A special collaborative workshop between TSL and Baum-kuchen was being held for those who wanted to experience and participate first-hand in the craft and process of making with TSL. Naturally, Pauline was in attendance. Raw canvas items of all shapes and sizes, already prepared to be customized by participants were organized and presented throughout the shop. Custom-made stamps, patches, a plethora of brass fittings, and a rainbow of paints were at finger’s reach to enlighten the creative process of making alongside the owners of TSL.

The Superior Labor brand and its prefecture reflect the owners, Makoto-san’s and Yoshimi-san’s growing understanding of the need to work and live within an open, unencumbered environment to fully express one’s self. Their compound is located 50 km from Okayama – just a 20-minute train ride away. Their workshop inhabits a previously active primary school that was built in 1949 and closed in the 1990’s. Always seeking freedom in their working environment, Nap Village – the name of the prefecture – is purposefully sited on the mountainside, surrounded by forest. Old cherry blossoms, maple trees, and ginkgo trees remain and thrive on the grounds, carving a space for employees and residents to rest, take their lunch, and socialize. The owners’ home is also sited within the compound where they live with their family (a dog and two children), while classroom spaces have been transformed into a leather atelier and office. The TSL retail shop in Nap Village offers a dynamic space that features standard products, new items, and limited-edition garments, with the option to order custom-made pieces on site. Unique experiences are always expected via workshops to help customers and visitors get a closer look into how the products are crafted. The couple also spends significant time at schools guiding workshops and sharing their love of thinking and making without boundaries. In this case, with children – which they attest – is paramount in its capacity to continuously inspire new ideas.

Combining experience and knowledge in leather and canvas material, in addition to a background in car mechanics, the work-wear inspired pieces created by TSL express a creative understanding of combining high-quality materials through attentiveness to the material’s inherent qualities. Original brass fittings are gently tapped with a wooden mallet by hand for dimension and presence, then tacked onto each piece. The application of paint not only adds colour but functionality, providing waterproof durability – ultimately giving purpose to this aesthetic treatment. By way of the machines they use every day, there is clear know-how and craft, from a treadle sewing machine for leather items for ease of rotation and beautiful stitching, to the use of other heavy-duty sewing machines that work to combine various materials like leather, cotton, and nylon.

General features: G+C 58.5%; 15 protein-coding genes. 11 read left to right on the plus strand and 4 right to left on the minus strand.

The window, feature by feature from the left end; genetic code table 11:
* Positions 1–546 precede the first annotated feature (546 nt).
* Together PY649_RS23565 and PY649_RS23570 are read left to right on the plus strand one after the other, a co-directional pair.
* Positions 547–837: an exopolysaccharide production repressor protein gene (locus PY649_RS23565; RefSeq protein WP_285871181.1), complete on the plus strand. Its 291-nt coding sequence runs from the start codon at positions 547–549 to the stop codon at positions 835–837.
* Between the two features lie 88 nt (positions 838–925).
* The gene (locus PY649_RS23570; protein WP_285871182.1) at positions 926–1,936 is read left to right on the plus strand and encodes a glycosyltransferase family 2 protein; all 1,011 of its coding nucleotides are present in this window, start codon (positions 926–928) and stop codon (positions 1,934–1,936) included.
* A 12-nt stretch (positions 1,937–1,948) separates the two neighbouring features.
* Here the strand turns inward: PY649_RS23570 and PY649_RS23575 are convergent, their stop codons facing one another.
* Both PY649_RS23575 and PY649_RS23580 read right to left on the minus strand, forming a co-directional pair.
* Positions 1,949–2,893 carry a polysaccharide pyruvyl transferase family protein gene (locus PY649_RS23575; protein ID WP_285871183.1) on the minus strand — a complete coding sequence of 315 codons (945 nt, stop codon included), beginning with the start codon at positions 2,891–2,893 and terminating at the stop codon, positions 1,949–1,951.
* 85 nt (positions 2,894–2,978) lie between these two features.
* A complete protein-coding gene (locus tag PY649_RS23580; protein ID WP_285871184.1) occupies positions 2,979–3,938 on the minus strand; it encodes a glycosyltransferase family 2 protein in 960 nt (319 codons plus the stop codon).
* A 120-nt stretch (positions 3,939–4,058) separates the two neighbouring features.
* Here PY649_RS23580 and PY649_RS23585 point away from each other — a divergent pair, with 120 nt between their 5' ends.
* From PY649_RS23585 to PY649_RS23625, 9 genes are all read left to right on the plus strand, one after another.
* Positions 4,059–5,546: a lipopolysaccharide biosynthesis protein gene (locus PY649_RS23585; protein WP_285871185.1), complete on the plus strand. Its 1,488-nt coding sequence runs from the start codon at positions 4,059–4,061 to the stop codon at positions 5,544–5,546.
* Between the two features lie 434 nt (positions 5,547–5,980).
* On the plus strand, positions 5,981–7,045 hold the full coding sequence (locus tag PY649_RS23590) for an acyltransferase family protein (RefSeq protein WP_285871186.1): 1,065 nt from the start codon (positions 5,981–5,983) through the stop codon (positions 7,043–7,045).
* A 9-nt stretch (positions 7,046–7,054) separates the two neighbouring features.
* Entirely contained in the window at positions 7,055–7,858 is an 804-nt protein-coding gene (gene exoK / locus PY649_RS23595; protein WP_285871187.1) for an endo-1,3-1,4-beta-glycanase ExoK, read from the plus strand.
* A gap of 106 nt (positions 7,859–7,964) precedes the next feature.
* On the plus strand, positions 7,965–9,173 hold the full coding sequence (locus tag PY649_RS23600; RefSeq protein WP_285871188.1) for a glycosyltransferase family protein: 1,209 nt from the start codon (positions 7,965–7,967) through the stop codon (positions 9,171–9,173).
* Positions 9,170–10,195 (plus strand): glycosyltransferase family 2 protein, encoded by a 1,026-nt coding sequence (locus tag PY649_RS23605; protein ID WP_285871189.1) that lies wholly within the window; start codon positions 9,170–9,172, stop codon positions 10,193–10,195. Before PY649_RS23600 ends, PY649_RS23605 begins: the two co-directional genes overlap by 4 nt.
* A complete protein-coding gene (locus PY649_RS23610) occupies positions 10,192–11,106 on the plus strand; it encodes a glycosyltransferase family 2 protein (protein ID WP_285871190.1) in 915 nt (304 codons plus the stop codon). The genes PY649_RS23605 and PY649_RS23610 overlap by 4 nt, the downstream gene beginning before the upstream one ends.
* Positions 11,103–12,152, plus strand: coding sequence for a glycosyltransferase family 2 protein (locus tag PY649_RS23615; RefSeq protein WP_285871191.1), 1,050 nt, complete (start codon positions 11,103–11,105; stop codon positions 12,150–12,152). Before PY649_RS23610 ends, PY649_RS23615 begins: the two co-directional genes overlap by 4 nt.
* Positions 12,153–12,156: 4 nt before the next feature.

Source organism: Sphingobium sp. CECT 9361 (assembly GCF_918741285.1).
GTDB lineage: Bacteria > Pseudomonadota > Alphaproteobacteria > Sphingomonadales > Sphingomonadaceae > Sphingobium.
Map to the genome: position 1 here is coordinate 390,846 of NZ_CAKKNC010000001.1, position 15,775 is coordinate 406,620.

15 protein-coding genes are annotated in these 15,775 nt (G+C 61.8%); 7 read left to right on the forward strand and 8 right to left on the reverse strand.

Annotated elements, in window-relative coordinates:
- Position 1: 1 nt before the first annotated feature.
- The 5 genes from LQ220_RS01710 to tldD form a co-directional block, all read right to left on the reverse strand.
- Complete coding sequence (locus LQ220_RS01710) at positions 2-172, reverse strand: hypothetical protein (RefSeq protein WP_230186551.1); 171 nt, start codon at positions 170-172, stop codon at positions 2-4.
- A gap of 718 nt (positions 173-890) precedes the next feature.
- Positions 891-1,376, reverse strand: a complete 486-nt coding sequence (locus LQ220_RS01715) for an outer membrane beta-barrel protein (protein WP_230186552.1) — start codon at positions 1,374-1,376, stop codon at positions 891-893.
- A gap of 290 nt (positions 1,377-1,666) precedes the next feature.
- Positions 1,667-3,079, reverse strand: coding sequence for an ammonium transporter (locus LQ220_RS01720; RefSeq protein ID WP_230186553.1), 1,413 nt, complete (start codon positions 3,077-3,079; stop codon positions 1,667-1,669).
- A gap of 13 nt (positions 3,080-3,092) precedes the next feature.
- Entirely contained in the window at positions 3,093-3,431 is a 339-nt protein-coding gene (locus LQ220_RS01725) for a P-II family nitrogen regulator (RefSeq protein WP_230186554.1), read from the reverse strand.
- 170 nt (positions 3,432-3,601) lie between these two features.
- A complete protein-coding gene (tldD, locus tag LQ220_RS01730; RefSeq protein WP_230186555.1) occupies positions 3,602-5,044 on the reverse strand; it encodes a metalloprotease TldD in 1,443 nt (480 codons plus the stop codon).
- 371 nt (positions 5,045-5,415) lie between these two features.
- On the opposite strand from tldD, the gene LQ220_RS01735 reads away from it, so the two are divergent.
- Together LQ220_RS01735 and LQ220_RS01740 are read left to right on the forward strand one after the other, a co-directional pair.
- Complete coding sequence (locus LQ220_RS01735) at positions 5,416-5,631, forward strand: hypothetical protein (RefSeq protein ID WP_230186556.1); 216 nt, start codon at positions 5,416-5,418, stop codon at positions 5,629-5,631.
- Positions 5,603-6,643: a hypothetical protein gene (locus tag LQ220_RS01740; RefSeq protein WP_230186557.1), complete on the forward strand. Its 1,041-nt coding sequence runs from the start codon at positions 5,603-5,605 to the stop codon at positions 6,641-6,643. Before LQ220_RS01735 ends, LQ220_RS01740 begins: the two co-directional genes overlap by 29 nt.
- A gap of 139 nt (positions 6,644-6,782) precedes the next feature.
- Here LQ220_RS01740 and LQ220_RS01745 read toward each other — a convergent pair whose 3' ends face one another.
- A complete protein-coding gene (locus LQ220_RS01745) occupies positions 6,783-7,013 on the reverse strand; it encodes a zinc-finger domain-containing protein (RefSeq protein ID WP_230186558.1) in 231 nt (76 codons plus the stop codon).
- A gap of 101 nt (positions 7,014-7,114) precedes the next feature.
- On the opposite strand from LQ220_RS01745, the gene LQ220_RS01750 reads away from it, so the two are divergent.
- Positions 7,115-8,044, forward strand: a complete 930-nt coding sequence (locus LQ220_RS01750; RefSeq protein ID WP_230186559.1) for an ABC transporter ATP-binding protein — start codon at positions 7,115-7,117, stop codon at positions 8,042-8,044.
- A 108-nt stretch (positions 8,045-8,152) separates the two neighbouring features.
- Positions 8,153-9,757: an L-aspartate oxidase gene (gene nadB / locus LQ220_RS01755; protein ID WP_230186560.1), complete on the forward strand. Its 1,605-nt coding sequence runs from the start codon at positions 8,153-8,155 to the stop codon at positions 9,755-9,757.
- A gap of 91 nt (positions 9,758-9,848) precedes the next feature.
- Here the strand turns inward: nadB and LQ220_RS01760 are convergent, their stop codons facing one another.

Creating durable pieces that become more beautiful with time is their expertise – pieces that soften and weather. Fine leather notebook carriers, for example, the ones we use and love, are keepers and organizers of thoughts that we can sense will endure and grow beautiful patina. Expect a life of positive moments and perhaps a change in organizational habits with these products. We know you will covet them as much as we do.

In Touch with The Superior Labor

USE  •  2019


The Superior Labor flagship brand has its roots in Okayama Japan. Husband and wife team Makoto and Yoshimi guide a team of artisans and designers in ethical production of beautiful utilitarian lifestyle products that are carefully stitched by hand. They are a brand dedicated to absolute craftsmanship and tactility. Their workshop called ‘Nap Village’ consists of the owners home, an old school house where their factory is located, and a lovely restaurant. Each product is designed to promote and enhance the characteristics of the raw materials – primarily fine leather and canvas.

This past spring, our Creative Director Pauline Boldt was fortunate to connect with the owners of The Superior Labor in Los Angeles – a meeting graciously organized by longstanding friends of 26 Projects and owners of Baum Kuchen – a lifestyle studio and shop located in the heart of Glassell Park, where the the meeting was held. It was a profoundly inspiring afternoon spent in the company of creative, like-minded individuals – those who share a love and appreciation for beautiful, consciously crafted and designed utility products that, in essence, can be considered complete works of art. To witness hands at work while engaged in conversation / sharing dreams and ideas made for a truly unforgettable experience.